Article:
KP: Distance per stroke forces you to focus on stroke efficiency, getting the most out of each pull. When you go faster it is natural to lose some efficience. You need to find the right balance. So do a few lengths working on DPS and count. Do the least possible strokes. Then go your steady speed and count the strokes. Do this as a regular check to see if the drill work you are doing is feeding back into a more efficient swim.
How do you stay motivated to train? And consistent?
KP: Goals are key. Each session should have a purpose. And you should have a long term goal that keeps you coming to the pool. Break this goal into short term (session based) goals; medium term checks and goals; and then your longer term goal. Make sure they are all aligned and that you drive toward your long term goal each time you enter the pool.
I’d like to thank Karen for her time and also for her insights. She was a hugely motivating coach and I really benefitted from the hour in the pool with her. As a coach, Karen offers bespoke one-to-one swim plans, designed to help people who already can swim achieve their goals. I benefitted so much from my time with Karen and her insights that I told her I would share her one-to-one information here, so click through if this appeals to you.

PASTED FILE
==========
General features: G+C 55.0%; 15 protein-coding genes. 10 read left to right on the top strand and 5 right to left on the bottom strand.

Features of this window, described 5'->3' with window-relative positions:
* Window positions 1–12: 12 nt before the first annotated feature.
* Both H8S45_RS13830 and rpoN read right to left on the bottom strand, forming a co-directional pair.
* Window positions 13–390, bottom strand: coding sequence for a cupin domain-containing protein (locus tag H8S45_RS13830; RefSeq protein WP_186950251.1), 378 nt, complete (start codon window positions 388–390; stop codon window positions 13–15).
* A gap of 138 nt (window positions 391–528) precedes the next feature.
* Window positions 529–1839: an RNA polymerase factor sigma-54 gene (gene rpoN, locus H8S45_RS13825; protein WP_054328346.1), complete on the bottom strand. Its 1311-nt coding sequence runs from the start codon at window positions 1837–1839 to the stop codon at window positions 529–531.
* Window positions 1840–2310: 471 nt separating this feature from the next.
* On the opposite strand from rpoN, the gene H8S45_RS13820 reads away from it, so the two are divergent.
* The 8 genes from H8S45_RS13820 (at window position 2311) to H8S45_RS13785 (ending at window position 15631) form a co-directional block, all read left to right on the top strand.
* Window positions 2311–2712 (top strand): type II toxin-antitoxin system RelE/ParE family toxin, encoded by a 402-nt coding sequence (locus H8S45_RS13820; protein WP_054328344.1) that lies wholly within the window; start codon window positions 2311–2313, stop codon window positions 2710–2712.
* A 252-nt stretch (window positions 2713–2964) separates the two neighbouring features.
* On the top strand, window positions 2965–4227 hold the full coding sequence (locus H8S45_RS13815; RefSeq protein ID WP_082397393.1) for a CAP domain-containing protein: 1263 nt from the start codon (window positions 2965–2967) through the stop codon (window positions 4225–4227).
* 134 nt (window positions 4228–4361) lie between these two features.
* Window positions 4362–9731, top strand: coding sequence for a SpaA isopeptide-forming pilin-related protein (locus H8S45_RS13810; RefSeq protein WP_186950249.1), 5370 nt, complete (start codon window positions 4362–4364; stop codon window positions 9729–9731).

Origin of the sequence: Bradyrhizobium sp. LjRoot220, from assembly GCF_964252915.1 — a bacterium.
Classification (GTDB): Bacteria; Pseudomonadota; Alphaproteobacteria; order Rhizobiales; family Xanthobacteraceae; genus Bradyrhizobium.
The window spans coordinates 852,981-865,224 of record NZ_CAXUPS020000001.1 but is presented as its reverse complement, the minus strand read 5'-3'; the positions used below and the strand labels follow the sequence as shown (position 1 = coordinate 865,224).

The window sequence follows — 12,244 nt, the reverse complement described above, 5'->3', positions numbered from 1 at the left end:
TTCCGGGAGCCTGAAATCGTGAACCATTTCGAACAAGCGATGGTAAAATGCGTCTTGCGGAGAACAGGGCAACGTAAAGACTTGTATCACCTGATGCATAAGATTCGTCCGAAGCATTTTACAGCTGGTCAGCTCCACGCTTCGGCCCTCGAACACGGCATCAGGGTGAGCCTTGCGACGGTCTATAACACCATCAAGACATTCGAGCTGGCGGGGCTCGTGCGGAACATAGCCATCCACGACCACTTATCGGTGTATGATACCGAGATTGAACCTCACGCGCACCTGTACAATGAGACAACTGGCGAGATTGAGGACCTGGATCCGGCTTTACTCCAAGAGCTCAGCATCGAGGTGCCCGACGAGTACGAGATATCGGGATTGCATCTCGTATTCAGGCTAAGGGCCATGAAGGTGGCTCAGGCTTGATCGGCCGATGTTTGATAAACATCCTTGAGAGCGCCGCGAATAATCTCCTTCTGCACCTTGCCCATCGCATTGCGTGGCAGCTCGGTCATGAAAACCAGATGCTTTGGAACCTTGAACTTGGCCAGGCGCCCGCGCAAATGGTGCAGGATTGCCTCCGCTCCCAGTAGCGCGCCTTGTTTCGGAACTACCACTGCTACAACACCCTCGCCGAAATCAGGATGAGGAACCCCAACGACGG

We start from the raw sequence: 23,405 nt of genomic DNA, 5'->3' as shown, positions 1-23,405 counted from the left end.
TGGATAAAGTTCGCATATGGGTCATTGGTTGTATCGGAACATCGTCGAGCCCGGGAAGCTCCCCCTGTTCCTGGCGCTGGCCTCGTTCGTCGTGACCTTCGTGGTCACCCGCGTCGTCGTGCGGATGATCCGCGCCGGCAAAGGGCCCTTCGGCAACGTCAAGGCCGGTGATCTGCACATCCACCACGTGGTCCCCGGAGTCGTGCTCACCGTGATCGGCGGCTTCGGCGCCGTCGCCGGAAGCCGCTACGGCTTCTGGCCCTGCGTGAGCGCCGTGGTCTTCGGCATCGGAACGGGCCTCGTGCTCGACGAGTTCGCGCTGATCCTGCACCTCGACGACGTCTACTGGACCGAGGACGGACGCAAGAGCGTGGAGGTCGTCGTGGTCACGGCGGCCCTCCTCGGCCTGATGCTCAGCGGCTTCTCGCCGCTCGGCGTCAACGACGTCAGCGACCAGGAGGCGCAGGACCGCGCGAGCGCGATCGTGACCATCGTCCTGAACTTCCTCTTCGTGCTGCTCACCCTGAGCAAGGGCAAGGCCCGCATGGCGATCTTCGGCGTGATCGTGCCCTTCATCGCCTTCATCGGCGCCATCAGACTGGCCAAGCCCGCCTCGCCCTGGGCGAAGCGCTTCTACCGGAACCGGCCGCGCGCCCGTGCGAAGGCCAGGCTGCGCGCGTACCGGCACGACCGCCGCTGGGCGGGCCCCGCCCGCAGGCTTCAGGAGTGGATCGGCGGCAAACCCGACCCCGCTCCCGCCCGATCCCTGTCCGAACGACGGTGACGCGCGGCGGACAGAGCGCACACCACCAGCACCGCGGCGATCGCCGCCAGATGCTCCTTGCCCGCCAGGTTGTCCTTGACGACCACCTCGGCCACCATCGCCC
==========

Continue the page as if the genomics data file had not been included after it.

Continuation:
Just Keep Swimming!
Disclosure: I have been invited to be a part of the 2014 #swimathon #blogsquad, and in return for free entry into the 2014 Swimathon I am regularly posting about the training and opportunities being given to me – including coached swim sessions like this one with Karen Pickering.
For more information on the Swimathon check out their website. Registration for the 1k, 2.5k, or 5k challenge is open and costs £11, with incentives for participants who also fundraise for Sport Relief. I have participated in the Swimathon since 2010, doing the 5k in 2010, 2011, and 2.5k in 2012 and 2013. This year I will be swimming the 5k challenge on Friday 21 March at 7am at London Fields Lido. Maybe see you there?!